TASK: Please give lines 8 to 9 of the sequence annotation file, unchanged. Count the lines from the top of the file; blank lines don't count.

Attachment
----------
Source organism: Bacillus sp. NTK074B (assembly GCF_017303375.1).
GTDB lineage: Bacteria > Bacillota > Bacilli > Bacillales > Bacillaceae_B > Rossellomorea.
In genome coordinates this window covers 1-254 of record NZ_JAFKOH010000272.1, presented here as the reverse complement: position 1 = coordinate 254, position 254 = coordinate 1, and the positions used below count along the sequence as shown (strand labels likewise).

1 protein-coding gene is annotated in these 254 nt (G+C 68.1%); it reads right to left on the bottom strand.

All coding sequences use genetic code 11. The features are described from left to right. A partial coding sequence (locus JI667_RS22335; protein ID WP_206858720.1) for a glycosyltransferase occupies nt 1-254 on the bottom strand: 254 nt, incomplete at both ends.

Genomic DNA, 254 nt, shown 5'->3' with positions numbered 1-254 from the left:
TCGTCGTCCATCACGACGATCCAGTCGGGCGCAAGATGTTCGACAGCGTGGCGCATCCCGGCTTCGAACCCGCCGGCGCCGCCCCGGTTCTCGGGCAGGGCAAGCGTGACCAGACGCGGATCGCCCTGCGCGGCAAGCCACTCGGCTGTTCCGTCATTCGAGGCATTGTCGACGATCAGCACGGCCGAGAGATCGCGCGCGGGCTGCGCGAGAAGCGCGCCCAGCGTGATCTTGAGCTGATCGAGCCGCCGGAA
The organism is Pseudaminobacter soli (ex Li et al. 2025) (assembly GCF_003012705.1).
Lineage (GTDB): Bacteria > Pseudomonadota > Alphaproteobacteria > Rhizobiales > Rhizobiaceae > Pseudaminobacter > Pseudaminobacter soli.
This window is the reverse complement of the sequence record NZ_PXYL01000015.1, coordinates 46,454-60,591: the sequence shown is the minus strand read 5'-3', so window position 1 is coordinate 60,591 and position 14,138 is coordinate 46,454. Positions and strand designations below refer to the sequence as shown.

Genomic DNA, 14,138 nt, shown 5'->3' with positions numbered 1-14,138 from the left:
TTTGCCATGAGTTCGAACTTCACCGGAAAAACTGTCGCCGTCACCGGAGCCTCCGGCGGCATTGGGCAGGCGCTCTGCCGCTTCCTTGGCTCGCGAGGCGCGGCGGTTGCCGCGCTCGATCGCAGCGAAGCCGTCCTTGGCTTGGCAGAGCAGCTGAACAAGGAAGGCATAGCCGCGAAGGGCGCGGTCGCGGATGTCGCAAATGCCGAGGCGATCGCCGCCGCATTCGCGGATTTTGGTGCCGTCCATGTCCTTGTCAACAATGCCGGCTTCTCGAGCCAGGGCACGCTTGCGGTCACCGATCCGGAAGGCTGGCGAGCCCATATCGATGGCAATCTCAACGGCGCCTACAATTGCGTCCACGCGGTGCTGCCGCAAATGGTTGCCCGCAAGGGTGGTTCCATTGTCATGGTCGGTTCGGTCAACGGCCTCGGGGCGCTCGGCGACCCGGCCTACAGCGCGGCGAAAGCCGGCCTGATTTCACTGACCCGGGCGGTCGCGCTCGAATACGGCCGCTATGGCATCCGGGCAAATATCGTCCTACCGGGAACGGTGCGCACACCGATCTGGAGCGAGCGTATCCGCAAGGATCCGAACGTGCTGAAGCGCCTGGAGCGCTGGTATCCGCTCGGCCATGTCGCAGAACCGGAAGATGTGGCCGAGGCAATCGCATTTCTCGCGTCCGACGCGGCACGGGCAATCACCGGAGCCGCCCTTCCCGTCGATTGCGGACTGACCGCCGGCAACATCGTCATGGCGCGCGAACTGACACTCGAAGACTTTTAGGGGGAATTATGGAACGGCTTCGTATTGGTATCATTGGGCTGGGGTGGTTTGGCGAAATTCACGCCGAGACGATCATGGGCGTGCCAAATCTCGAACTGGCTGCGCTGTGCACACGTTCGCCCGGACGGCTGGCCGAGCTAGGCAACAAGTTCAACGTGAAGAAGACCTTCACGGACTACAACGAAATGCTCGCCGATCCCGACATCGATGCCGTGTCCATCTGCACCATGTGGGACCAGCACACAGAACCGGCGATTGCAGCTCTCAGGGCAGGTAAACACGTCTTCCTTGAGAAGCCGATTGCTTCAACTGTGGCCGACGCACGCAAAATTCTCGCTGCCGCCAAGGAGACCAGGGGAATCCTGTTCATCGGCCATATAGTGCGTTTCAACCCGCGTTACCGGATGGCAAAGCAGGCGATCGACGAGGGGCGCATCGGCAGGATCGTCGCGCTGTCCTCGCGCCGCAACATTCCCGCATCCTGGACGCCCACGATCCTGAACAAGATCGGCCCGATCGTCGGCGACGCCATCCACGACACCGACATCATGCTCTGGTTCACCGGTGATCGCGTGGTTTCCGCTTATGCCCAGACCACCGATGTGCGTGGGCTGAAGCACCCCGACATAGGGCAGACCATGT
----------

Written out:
The organism is Pseudaminobacter soli (ex Li et al. 2025) (assembly GCF_003012705.1).
Lineage (GTDB): Bacteria > Pseudomonadota > Alphaproteobacteria > Rhizobiales > Rhizobiaceae > Pseudaminobacter > Pseudaminobacter soli.